That is an interesting approach. It is similar to the parallelogram already in widespread use in bicycle rear derailleurs. But, they differ in that the derailleur receives force applied directly to one of the three moving sides of the parallelogram (one side is fixed to the bike frame). So, the derailleur force is applied very close to the critical pivot connecting one of the moving sides to the fixed side. On the other hand, when used as a piano key, the force would be applied to the key at a great distance from that critical pivot point. What effect these differences would have is another discussion.
I would anticipate that a main weakness would be the necessity for four pivots, one at each corner of the parallelogram. These corner pivots are the main point of destructive wear in a bicycle derailleur. As they wear, the parallelogram can begin to operate out-of-plane as the forces applied to the initial side can move the next, subsequent side in a twisting or direction different from its originally intendeded direction.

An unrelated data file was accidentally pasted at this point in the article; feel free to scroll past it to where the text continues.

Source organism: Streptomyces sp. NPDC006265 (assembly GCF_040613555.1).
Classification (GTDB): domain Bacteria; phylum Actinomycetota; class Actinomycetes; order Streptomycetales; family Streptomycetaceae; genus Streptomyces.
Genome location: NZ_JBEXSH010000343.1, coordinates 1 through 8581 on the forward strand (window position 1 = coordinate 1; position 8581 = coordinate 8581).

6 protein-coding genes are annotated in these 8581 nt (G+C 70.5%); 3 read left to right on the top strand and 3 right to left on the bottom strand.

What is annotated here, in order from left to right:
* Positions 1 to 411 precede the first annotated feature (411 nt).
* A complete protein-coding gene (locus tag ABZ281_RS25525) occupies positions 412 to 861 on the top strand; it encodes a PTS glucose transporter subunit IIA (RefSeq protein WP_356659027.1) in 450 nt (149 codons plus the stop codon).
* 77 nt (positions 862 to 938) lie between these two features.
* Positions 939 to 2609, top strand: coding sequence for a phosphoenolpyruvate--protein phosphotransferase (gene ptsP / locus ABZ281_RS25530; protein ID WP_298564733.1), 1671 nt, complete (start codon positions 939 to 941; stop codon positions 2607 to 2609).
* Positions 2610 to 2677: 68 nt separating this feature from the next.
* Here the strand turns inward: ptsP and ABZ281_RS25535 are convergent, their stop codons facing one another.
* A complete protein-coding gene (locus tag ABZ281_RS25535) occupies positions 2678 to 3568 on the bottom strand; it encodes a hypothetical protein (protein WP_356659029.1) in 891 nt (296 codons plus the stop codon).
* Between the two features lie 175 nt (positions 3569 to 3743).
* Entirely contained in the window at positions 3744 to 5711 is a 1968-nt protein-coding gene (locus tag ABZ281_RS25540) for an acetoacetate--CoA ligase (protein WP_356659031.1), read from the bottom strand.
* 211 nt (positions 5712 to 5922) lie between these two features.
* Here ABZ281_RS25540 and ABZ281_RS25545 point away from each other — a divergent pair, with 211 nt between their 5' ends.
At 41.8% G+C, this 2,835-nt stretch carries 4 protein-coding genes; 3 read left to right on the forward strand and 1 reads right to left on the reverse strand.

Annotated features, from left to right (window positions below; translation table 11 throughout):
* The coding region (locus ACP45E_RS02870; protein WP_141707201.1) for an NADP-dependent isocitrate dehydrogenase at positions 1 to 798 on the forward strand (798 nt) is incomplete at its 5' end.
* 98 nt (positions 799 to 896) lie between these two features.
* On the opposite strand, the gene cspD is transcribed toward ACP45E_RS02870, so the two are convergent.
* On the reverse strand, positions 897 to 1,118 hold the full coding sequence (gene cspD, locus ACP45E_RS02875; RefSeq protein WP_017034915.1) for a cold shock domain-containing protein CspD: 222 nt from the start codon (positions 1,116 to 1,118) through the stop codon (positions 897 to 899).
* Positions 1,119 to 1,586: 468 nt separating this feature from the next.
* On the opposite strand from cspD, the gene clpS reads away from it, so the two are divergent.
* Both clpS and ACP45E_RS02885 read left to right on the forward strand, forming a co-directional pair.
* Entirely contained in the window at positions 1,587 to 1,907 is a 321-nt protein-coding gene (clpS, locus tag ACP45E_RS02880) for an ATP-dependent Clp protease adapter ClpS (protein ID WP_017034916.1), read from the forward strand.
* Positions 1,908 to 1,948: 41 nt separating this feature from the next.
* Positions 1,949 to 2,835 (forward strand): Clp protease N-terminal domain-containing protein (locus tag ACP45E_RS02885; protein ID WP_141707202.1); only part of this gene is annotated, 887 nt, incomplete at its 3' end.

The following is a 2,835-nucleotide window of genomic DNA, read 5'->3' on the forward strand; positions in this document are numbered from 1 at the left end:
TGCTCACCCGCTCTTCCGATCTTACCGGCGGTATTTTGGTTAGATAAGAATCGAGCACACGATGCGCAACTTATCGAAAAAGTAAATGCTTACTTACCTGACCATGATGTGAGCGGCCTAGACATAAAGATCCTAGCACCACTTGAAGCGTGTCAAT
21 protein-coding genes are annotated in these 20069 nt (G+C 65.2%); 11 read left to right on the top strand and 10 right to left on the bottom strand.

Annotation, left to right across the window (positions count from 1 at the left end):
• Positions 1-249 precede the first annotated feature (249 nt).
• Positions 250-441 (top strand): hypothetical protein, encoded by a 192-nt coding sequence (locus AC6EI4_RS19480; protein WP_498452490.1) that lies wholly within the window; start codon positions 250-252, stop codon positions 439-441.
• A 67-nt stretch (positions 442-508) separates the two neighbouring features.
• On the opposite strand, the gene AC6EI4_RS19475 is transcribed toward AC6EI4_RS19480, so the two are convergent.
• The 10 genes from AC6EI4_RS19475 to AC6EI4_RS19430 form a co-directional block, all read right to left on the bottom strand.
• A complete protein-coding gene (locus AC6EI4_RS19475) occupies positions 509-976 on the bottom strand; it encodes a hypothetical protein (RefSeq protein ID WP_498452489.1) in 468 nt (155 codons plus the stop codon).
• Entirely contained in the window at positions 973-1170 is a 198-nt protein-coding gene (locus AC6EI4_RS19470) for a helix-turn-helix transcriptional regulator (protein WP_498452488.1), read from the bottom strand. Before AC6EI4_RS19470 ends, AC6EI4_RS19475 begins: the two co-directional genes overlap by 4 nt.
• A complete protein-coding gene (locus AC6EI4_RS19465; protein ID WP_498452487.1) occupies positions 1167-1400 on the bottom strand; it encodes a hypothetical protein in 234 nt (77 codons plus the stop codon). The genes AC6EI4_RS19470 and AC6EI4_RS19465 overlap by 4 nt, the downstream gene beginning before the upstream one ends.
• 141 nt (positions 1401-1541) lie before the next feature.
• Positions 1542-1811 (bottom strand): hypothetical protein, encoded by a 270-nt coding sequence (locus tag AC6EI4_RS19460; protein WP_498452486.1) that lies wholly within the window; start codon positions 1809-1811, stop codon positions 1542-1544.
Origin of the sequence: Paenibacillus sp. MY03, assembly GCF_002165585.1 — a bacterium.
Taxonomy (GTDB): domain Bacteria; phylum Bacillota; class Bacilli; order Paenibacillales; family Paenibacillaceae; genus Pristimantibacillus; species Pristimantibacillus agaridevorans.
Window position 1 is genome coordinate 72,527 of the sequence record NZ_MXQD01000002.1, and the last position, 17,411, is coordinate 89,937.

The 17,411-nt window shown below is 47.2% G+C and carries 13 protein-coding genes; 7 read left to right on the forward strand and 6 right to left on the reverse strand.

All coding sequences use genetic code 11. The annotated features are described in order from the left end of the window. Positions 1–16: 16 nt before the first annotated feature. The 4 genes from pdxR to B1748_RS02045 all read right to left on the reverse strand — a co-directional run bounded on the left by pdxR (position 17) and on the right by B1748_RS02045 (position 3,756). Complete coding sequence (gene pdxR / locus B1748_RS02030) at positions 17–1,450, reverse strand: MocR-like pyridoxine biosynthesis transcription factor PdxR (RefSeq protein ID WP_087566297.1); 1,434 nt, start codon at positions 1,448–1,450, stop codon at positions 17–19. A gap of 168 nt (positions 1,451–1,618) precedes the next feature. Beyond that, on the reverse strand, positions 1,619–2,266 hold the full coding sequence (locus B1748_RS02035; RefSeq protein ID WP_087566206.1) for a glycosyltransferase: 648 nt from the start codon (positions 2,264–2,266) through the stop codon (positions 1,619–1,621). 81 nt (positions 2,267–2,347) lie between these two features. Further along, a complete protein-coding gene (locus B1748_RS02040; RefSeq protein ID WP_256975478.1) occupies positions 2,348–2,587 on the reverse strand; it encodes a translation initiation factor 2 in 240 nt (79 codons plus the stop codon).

Though pivot wear is similarly a factor in plastic piano actions, it is not a factor in an acoustic piano that uses a balance rail instead of a pivot.
Another weakness of the parallelogram would be the necessity for a spring or other unnatural force to return the key after is it released.
If available space was not an issue, this could perhaps be mitigated by connecting the parallelogram to the piano at the midpoints of the horizontal sides of the parallelogram, and then adding appropriate counterweight to the side of the parallelogram that is exactly opposite the side to which the key is attached. It seems like this could introduce a more 'natural' feeling resistance force to the key stroke.
I'm out of time and have to run.
This parallelogram thing is interesting.